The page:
Millions of vehicles from two-dozen different manufacturers have been affected by the Takata airbag recall. These airbags have defective inflators that can explode without warning. The problem is more pronounced in humid coastal areas such as Florida and Hawaii.
Takata only announced the recall in 2013, even though it allegedly knew about the faulty inflators as early as 2004. A New York Times report also suggested that once Takata scientists discovered the problem, instead of alerting car manufacturers and regulators in the U.S., the company ordered the engineers to destroy the data that exposed the problem. Nearly 140 injuries and 7 deaths have been caused as a result of the defect.
The National Highway Traffic Safety Administration issued a record $70 million civil penalty, and said if more vehicles are found to be effected, the total could climb to $200 million. Nissan, Honda, Toyota, and Mazda have all announced that they will no longer use Takata airbags in their vehicles.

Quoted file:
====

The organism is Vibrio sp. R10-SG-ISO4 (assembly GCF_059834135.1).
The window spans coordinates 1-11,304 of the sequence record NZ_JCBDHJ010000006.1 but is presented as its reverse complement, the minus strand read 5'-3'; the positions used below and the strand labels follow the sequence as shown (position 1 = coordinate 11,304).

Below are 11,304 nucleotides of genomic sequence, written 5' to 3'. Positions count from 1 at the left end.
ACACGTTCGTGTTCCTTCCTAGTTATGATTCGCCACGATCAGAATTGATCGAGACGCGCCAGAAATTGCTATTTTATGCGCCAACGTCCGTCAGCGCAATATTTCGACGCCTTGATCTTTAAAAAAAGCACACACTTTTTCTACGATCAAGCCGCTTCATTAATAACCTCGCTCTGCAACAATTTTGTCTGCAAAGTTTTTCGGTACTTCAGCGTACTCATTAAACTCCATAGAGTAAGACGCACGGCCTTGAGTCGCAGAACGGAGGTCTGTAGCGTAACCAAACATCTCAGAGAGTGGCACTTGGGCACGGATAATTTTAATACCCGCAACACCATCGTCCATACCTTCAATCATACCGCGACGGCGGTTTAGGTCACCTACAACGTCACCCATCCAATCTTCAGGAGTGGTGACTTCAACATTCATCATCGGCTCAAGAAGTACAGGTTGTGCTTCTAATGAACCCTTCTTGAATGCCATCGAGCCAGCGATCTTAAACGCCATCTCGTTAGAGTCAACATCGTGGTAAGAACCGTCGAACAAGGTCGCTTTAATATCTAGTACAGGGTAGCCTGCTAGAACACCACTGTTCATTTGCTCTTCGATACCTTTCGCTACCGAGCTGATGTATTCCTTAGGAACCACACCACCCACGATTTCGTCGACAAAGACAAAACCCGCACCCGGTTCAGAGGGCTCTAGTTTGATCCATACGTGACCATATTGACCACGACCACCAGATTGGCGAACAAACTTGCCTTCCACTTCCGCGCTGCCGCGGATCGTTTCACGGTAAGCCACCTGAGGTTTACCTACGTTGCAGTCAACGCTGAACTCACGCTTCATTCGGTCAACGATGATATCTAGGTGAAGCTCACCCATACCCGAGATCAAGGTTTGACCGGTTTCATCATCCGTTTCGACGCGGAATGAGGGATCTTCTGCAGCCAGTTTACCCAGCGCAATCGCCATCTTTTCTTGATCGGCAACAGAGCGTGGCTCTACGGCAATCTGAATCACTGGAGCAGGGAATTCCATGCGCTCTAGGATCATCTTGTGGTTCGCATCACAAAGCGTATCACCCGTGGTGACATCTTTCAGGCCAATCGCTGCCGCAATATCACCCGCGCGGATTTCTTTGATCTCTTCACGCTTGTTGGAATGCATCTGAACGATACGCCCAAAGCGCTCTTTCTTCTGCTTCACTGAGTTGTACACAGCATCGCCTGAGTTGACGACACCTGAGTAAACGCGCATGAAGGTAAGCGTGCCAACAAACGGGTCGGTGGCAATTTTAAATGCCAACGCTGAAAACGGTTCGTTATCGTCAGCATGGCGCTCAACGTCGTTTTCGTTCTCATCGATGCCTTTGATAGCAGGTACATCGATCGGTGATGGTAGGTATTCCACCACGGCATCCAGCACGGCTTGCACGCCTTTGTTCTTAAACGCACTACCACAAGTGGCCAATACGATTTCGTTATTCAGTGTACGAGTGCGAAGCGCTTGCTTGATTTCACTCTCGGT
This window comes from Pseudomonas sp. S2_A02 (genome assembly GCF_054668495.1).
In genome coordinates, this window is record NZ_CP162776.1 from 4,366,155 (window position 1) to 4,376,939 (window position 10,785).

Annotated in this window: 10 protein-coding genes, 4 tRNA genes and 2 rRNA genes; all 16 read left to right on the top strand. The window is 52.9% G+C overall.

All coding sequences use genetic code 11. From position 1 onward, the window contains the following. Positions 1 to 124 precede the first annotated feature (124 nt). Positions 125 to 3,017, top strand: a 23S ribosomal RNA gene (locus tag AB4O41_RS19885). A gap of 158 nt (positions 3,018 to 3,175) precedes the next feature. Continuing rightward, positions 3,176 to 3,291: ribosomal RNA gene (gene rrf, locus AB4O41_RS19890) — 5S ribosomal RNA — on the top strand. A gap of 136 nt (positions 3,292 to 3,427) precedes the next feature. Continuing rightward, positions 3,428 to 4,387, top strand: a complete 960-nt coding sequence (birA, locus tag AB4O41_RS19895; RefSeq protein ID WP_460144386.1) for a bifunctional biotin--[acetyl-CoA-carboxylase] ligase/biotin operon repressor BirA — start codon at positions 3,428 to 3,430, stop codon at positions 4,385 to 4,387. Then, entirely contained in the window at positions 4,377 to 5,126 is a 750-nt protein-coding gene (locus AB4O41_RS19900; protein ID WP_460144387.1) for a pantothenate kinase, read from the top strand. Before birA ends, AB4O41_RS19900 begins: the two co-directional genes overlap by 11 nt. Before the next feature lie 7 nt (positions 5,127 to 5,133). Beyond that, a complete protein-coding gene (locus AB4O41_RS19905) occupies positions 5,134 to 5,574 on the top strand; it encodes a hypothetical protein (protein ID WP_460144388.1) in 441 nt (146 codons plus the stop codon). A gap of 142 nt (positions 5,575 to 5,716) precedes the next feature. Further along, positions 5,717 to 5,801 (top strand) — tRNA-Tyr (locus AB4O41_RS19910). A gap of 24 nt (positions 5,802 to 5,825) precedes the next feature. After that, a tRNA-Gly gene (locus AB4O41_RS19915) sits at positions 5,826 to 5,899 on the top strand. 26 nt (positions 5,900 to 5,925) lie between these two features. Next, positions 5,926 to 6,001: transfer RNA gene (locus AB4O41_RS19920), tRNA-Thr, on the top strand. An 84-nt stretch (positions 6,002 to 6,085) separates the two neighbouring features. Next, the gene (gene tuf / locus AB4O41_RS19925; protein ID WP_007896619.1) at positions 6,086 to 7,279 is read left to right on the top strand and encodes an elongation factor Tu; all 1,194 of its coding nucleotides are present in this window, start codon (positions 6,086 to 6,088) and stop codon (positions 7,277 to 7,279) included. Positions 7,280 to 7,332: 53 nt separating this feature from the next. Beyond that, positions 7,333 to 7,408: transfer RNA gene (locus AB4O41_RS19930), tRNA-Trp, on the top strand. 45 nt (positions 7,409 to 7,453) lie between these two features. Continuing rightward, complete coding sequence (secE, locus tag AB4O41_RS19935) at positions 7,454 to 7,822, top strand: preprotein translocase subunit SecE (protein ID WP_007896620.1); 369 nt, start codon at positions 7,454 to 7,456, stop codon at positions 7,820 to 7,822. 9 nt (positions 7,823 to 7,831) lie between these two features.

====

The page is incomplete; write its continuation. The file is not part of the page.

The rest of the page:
Check here to see if your vehicle or a vehicle you have previously owned was affected by this recall. Some manufacturers have parts available to fix the issue, but others do not. For those who cannot have their vehicle fixed at this time, manufacturers are telling their dealers to disable the airbags and recommend not sitting in the seats with the defective airbags.
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